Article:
That evening I had visitors in my room: Our day escort came with a woman who he introduced as his wife. “You are an enthusiastic journalist. I am sure you want to know more about Libya. You can ask us anything.” His ‘wife’ did not speak a word of English. She gave a sort of oral presentation in rapid Arabic, which the escort duly translated. There was no room for any questions. In any case, neither of us knew what the other was saying and had to depend completely on the escort. After a few minutes, I realised that I was being tutored on how great the supreme commander is and what sacrifices he has made for the people of Libya. Before leaving he gave me a copy of the ‘Green Book’, Gaddafi’s gospel, with the instructions that I must read it before I ask more questions.

We were supposed to meet Gaddafi the next day, but he suddenly decided to retreat to his desert camp for a few days. We were told by our escort that we should use this time to get to know Libya better. In any case, there wasn’t much to do. There was no television, no international calling in our rooms and we were not allowed to go out of the hotel on our own. In the day time we used to do sight-seeing and in the evening, I was singled out for further education. Every evening our escort used to bring a different person to my room to give me a lecture on Libya. One evening, he brought along a poet who was declared the national poet of Libya by the supreme commander himself. Needless to say, his collection of work included several paeans to Gaddafi.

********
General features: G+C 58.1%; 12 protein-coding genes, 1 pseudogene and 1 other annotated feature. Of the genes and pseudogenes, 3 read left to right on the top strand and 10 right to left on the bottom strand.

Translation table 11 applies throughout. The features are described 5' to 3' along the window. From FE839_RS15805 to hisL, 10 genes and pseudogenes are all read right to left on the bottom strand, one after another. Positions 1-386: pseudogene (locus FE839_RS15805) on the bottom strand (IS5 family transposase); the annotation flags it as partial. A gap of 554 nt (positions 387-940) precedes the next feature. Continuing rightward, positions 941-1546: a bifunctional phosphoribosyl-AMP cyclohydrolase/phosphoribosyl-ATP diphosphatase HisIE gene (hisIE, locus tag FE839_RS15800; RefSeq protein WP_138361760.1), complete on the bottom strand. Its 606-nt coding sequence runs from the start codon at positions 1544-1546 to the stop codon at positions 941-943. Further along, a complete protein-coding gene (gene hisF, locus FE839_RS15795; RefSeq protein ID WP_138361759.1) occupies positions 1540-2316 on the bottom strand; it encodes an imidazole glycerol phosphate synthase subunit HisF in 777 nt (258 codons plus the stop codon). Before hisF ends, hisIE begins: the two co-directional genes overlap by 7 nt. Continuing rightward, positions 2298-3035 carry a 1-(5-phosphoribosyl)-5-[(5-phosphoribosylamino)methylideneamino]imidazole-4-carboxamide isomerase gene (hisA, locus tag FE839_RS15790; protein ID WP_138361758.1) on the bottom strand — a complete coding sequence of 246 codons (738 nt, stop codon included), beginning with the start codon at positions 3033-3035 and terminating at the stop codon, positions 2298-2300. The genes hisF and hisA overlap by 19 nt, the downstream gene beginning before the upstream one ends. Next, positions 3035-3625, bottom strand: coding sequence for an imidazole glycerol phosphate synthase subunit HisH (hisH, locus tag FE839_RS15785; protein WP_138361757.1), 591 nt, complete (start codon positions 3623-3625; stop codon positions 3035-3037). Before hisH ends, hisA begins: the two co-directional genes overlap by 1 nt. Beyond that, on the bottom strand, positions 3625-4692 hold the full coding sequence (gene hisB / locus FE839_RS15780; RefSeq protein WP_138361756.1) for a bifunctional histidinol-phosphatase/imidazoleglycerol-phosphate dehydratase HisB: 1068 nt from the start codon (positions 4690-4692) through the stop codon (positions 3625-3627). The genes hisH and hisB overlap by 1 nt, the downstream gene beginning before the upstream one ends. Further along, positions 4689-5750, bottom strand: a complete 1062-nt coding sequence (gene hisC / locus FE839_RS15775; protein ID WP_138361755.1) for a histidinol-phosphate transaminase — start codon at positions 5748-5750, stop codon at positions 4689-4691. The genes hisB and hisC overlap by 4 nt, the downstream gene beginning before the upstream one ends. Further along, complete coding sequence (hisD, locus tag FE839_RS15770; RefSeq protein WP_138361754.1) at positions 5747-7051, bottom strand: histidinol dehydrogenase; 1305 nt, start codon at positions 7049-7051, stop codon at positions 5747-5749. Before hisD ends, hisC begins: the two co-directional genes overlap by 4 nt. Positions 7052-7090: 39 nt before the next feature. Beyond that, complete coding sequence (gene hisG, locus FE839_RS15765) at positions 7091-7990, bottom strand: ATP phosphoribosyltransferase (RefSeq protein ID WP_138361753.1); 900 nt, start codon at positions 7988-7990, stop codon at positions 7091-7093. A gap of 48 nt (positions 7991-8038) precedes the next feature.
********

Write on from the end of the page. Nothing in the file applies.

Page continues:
After five days, I was tired and homesick. I requested the head of the delegation if I could return to India. He first tried to persuade me to stay on, but when I told him that I was missing my family far too much as I had not been able to even talk with them, he assured me that he would do his best to help me. That evening nobody came to my room. But after midnight, somebody knocked on my door. There were two men, looking reasonably menacing. They warned me that if I insist on returning before the completion of the tour they would put me on a ship to Malta. I was truly shaken up.

As part of the delegation was an elderly journalist, who knew the Indian ambassador in Tripoli. Next morning, at breakfast I narrated the incident to him. He promised to get a word across to the Indian ambassador. The biggest hurdle was that we did not have our passports. That night, there were knocks on my door again. The following morning the escort came to see me. He told me to reconsider my decision, failing which he shrugged, “Very well,” he said. “This is a free country. If you want to go we cannot stop you.” I got my passport back during the day and was told to prepare to leave the next morning. I slept fitfully that night.

It was still dark when I was woken up by forceful thumping on my door. It was the escort who came to accompany me till Djerba. As I came down with my luggage, I realised that I would be alone with him and the chauffeur all through the journey. All sorts of dreadful possibilities raced through my mind as we drove in silence for a few hours. Finally, just as the day broke, we reached Djerba airport. The escort gave me my return tickets and drove off. Finally, I could breathe again.